Distal 1q21.1 microdeletions have shown highly variable clinical expressivity and incomplete penetrance, with affected individuals manifesting a broad spectrum of nonspecific features. The goals of this study were to better describe the phenotypic spectrum of patients with distal 1q21.1 microdeletions and to compare the clinical features among affected individuals. We performed a retrospective chart review of 47 individuals with distal 1q21.1 microdeletions tested at a large clinical genetic testing laboratory, with most patients being clinically evaluated in the same children's hospital. Health information such as growth charts, results of imaging studies, developmental history, and progress notes were collected. Statistical analysis was performed using Fisher's exact test to compare clinical features among study subjects. Common features in our cohort include microcephaly (51.2%), seizures (29.8%), developmental delay (74.5%), failure to thrive (FTT) (68.1%), dysmorphic features (63.8%), and a variety of congenital anomalies such as cardiac abnormalities (23.4%) and genitourinary abnormalities (19.1%). Compared to prior literature, we found that seizures, brain anomalies, and FTT were more prevalent among our study cohort. Females were more likely than males to have microcephaly (p = 0.0199) and cardiac abnormalities (p = 0.0018). Based on existing genome-wide clinical testing results, at least a quarter of the cohort had additional genetic findings that may impact the phenotype of the individual. Our study represents the largest cohort of distal 1q21.1 microdeletion carriers available in the literature thus far, and it further illustrates the wide spectrum of clinical manifestations among symptomatic individuals. These results may allow for improved genetic counseling and management of affected individuals. Future studies may help to elucidate the underlying molecular mechanisms impacting the phenotypic variability observed with this microdeletion.
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http://dx.doi.org/10.1002/ajmg.a.62104DOI Listing
May 2021

Mutation-specific pathophysiological mechanisms define different neurodevelopmental disorders associated with SATB1 dysfunction.

Am J Hum Genet 2021 02 28;108(2):346-356. Epub 2021 Jan 28.

Department of Rehabilitation and Development, Randall Children's Hospital at Legacy Emanuel Medical Center, Portland, OR 97227, USA.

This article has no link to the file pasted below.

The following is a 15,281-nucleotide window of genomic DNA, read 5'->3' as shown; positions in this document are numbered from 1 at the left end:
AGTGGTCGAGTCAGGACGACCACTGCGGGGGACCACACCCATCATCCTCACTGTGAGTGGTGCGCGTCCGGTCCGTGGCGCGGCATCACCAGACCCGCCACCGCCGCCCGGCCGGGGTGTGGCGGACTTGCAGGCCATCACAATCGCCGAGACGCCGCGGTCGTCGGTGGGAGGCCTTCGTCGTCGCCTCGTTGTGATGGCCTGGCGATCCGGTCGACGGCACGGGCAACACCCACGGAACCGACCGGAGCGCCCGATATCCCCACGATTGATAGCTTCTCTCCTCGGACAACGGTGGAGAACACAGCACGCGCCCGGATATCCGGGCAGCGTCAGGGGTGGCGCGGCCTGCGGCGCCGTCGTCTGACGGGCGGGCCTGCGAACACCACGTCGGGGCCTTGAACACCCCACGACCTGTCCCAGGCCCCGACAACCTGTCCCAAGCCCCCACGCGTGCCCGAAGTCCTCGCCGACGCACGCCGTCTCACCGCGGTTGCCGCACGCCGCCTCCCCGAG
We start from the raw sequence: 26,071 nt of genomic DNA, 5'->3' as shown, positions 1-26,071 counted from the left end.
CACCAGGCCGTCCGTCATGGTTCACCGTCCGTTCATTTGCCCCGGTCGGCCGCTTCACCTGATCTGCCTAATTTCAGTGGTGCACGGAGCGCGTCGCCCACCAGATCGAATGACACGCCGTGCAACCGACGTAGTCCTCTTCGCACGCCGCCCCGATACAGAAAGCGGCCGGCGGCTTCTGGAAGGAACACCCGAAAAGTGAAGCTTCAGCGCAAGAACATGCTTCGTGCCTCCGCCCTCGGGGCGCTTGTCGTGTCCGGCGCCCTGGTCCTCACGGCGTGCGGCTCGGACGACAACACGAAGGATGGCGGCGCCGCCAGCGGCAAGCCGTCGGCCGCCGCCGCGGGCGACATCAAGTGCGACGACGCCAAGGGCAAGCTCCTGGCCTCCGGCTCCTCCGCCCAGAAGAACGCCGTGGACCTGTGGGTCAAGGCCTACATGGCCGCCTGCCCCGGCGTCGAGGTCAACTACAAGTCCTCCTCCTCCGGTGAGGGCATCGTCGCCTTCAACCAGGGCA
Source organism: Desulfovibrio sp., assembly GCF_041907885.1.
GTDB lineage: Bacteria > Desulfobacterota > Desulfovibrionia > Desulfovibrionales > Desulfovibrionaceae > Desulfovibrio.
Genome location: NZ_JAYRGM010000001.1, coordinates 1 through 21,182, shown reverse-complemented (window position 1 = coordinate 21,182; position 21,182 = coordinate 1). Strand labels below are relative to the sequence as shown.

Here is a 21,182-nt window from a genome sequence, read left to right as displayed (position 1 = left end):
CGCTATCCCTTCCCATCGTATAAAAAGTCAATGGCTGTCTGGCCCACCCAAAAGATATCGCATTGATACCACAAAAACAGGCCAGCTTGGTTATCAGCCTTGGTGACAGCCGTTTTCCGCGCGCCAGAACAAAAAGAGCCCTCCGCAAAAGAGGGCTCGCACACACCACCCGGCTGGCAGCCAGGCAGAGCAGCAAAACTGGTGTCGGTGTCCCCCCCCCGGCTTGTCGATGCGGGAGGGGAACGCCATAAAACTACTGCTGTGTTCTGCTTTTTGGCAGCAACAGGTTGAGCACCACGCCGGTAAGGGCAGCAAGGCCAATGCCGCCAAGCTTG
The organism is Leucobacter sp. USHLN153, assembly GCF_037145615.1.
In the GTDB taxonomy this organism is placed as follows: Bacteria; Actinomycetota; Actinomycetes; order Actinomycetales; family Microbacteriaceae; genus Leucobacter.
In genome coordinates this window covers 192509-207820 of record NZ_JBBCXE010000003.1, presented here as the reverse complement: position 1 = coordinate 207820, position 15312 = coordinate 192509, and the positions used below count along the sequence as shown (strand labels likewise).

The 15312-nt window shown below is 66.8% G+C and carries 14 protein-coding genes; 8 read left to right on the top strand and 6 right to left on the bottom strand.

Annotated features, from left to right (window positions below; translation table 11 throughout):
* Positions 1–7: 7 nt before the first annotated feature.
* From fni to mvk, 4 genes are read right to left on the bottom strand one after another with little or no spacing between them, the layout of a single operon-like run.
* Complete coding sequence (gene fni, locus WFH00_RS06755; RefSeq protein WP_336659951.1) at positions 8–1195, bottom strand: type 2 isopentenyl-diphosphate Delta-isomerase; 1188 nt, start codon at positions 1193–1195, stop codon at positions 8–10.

Whereas large-scale statistical analyses can robustly identify disease-gene relationships, they do not accurately capture genotype-phenotype correlations or disease mechanisms. We use multiple lines of independent evidence to show that different variant types in a single gene, SATB1, cause clinically overlapping but distinct neurodevelopmental disorders. Clinical evaluation of 42 individuals carrying SATB1 variants identified overt genotype-phenotype relationships, associated with different pathophysiological mechanisms, established by functional assays. Missense variants in the CUT1 and CUT2 DNA-binding domains result in stronger chromatin binding, increased transcriptional repression, and a severe phenotype. In contrast, variants predicted to result in haploinsufficiency are associated with a milder clinical presentation. A similarly mild phenotype is observed for individuals with premature protein truncating variants that escape nonsense-mediated decay, which are transcriptionally active but mislocalized in the cell. Our results suggest that in-depth mutation-specific genotype-phenotype studies are essential to capture full disease complexity and to explain phenotypic variability.
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http://dx.doi.org/10.1016/j.ajhg.2021.01.007DOI Listing
http://www.ncbi.nlm.nih.gov/pmc/articles/PMC7895900PMC
February 2021

Clinical exome sequencing data reveal high diagnostic yields for congenital diaphragmatic hernia plus (CDH+) and new phenotypic expansions involving CDH.

J Med Genet 2021 Jan 18. Epub 2021 Jan 18.

Texas Children's Hospital, Houston, Texas, USA

Background: Congenital diaphragmatic hernia (CDH) is a life-threatening birth defect that often co-occurs with non-hernia-related anomalies (CDH+). While copy number variant (CNV) analysis is often employed as a diagnostic test for CDH+, clinical exome sequencing (ES) has not been universally adopted.

Methods: We analysed a clinical database of ~12 000 test results to determine the diagnostic yields of ES in CDH+ and to identify new phenotypic expansions.

Results: Among the 76 cases with an indication of CDH+, a molecular diagnosis was made in 28 cases for a diagnostic yield of 37% (28/76). A provisional diagnosis was made in seven other cases (9%; 7/76). Four individuals had a diagnosis of Kabuki syndrome caused by frameshift variants in . Putatively deleterious variants in and were each found in two individuals, supporting their role in CDH development. We also identified individuals with de novo pathogenic variants in and , and compound heterozygous pathogenic variants in . The role of these genes in CDH development is supported by the expression of their mouse homologs in the developing diaphragm, their high CDH-specific pathogenicity scores generated using a previously validated algorithm for genome-scale knowledge synthesis and previously published case reports.

Conclusion: We conclude that ES should be ordered in cases of CDH+ when a specific diagnosis is not suspected and CNV analyses are negative. Our results also provide evidence in favour of phenotypic expansions involving CDH for genes associated with -congenital disorder of glycosylation, Rubinstein-Taybi syndrome, Fanconi anaemia, Coffin-Siris syndrome and -related disorders.